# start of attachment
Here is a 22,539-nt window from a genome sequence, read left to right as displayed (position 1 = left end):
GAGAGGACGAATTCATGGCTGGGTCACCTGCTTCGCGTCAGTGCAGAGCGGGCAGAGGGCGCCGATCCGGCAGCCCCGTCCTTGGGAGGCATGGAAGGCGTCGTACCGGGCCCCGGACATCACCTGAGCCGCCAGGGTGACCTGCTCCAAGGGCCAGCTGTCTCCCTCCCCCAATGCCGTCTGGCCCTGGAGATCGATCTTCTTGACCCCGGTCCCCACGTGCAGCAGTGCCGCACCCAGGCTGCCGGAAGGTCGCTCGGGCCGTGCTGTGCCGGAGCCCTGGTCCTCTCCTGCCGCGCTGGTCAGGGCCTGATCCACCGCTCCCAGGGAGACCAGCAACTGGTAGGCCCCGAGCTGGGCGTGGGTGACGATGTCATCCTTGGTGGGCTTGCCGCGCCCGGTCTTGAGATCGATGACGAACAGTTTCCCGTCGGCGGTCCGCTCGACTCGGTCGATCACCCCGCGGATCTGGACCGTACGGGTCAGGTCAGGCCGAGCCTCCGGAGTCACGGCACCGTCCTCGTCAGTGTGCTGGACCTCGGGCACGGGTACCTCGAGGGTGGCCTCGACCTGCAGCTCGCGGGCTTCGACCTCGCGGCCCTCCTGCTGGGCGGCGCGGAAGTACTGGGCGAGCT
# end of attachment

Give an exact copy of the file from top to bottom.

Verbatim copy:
Here is a 22,539-nt window from a genome sequence, read left to right as displayed (position 1 = left end):
GAGAGGACGAATTCATGGCTGGGTCACCTGCTTCGCGTCAGTGCAGAGCGGGCAGAGGGCGCCGATCCGGCAGCCCCGTCCTTGGGAGGCATGGAAGGCGTCGTACCGGGCCCCGGACATCACCTGAGCCGCCAGGGTGACCTGCTCCAAGGGCCAGCTGTCTCCCTCCCCCAATGCCGTCTGGCCCTGGAGATCGATCTTCTTGACCCCGGTCCCCACGTGCAGCAGTGCCGCACCCAGGCTGCCGGAAGGTCGCTCGGGCCGTGCTGTGCCGGAGCCCTGGTCCTCTCCTGCCGCGCTGGTCAGGGCCTGATCCACCGCTCCCAGGGAGACCAGCAACTGGTAGGCCCCGAGCTGGGCGTGGGTGACGATGTCATCCTTGGTGGGCTTGCCGCGCCCGGTCTTGAGATCGATGACGAACAGTTTCCCGTCGGCGGTCCGCTCGACTCGGTCGATCACCCCGCGGATCTGGACCGTACGGGTCAGGTCAGGCCGAGCCTCCGGAGTCACGGCACCGTCCTCGTCAGTGTGCTGGACCTCGGGCACGGGTACCTCGAGGGTGGCCTCGACCTGCAGCTCGCGGGCTTCGACCTCGCGGCCCTCCTGCTGGGCGGCGCGGAAGTACTGGGCGAGCT